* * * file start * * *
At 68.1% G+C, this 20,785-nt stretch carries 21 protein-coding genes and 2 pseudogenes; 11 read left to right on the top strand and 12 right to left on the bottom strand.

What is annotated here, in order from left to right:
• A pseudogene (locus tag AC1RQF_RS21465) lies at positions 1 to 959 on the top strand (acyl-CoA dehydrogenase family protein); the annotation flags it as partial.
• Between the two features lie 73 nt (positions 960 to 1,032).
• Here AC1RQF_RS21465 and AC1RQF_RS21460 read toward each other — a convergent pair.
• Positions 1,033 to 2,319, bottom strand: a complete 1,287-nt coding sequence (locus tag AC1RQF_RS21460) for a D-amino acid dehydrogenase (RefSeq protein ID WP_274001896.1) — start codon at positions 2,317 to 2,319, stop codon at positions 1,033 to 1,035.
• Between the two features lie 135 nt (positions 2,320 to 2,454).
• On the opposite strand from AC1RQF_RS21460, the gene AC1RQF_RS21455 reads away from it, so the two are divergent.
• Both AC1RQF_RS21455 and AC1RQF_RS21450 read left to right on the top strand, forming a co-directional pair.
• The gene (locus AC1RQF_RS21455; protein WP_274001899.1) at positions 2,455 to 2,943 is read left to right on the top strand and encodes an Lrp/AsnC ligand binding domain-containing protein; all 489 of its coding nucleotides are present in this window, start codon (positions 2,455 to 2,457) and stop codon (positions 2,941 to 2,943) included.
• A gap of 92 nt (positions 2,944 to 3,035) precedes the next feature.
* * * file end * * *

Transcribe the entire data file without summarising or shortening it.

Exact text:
At 68.1% G+C, this 20,785-nt stretch carries 21 protein-coding genes and 2 pseudogenes; 11 read left to right on the top strand and 12 right to left on the bottom strand.

What is annotated here, in order from left to right:
• A pseudogene (locus tag AC1RQF_RS21465) lies at positions 1 to 959 on the top strand (acyl-CoA dehydrogenase family protein); the annotation flags it as partial.
• Between the two features lie 73 nt (positions 960 to 1,032).
• Here AC1RQF_RS21465 and AC1RQF_RS21460 read toward each other — a convergent pair.
• Positions 1,033 to 2,319, bottom strand: a complete 1,287-nt coding sequence (locus tag AC1RQF_RS21460) for a D-amino acid dehydrogenase (RefSeq protein ID WP_274001896.1) — start codon at positions 2,317 to 2,319, stop codon at positions 1,033 to 1,035.
• Between the two features lie 135 nt (positions 2,320 to 2,454).
• On the opposite strand from AC1RQF_RS21460, the gene AC1RQF_RS21455 reads away from it, so the two are divergent.
• Both AC1RQF_RS21455 and AC1RQF_RS21450 read left to right on the top strand, forming a co-directional pair.
• The gene (locus AC1RQF_RS21455; protein WP_274001899.1) at positions 2,455 to 2,943 is read left to right on the top strand and encodes an Lrp/AsnC ligand binding domain-containing protein; all 489 of its coding nucleotides are present in this window, start codon (positions 2,455 to 2,457) and stop codon (positions 2,941 to 2,943) included.
• A gap of 92 nt (positions 2,944 to 3,035) precedes the next feature.